On February 23, 1996, at 1315 eastern standard time (EST), a Cessna P210N, N90AD, lost engine power during descent, and made a forced landing near Hazard, Kentucky. The airplane sustained substantial damage during the forced landing. The certificated private pilot/registered owner, the sole occupant, received minor injuries. Visual meteorological conditions prevailed for the flight, and an IFR flight plan was filed. The business flight operated under 14 CFR Part 91. The flight originated from Reading, Pennsylvania, at 1130 EST. The intended destination was London, Kentucky. Use your browsers 'back' function to return to synopsisReturn to Query Page
The pilot stated that the airplane was in cruise flight at 12,000 feet Mean Sea Level (MSL), when Air Traffic Control (ATC) issued a clearance to descend to 6,000 feet MSL. The pilot reported that approximately 2 minutes after he leveled the airplane at 6,000 feet MSL, he noticed that the fuel flow indicator started to fluctuate. He stated that about 30 seconds later "...the engine just quit, did not [sputter] or backfire, just quit." The pilot stated that he attempted to restart the engine, but was unsuccessful. The pilot made a forced landing in a strip mine.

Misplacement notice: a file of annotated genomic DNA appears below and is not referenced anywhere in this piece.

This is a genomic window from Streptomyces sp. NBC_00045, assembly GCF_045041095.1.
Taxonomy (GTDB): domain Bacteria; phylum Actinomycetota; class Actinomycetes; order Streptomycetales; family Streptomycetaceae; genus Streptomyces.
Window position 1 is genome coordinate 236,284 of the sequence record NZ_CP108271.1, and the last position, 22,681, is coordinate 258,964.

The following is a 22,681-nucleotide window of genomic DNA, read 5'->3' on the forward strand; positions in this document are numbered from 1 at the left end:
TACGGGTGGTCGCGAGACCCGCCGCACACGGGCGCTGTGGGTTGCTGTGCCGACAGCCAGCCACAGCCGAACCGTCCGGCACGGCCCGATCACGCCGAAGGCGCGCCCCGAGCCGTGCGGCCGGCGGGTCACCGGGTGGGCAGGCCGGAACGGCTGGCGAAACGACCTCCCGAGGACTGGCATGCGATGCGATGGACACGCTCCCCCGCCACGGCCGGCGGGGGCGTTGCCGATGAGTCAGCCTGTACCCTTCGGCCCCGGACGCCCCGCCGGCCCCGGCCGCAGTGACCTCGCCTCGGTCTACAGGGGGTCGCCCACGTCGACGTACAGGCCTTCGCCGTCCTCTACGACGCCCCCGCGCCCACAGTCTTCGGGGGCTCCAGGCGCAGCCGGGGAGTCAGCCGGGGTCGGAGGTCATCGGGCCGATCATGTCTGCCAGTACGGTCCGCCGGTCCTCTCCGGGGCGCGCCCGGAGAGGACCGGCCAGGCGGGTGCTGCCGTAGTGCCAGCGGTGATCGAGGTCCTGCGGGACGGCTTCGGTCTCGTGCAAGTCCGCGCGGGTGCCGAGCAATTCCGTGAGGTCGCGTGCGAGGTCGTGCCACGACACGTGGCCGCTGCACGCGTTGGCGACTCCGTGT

The aircraft was examined after the accident by a Federal Aviation Administration (FAA) Inspector. The Inspector stated that there was about 40 gallons of aviation fuel on board the airplane. The airplane was removed from the accident site, and an engine teardown was conducted. The FAA Inspector stated that the engine teardown revealed that the crankshaft had failed in the vicinity of the two rear cylinders. The pilot reported that the engine had operated 913 hours since major overhaul. The most recent maintenance inspection was an Annual Inspection, dated October 23, 1995.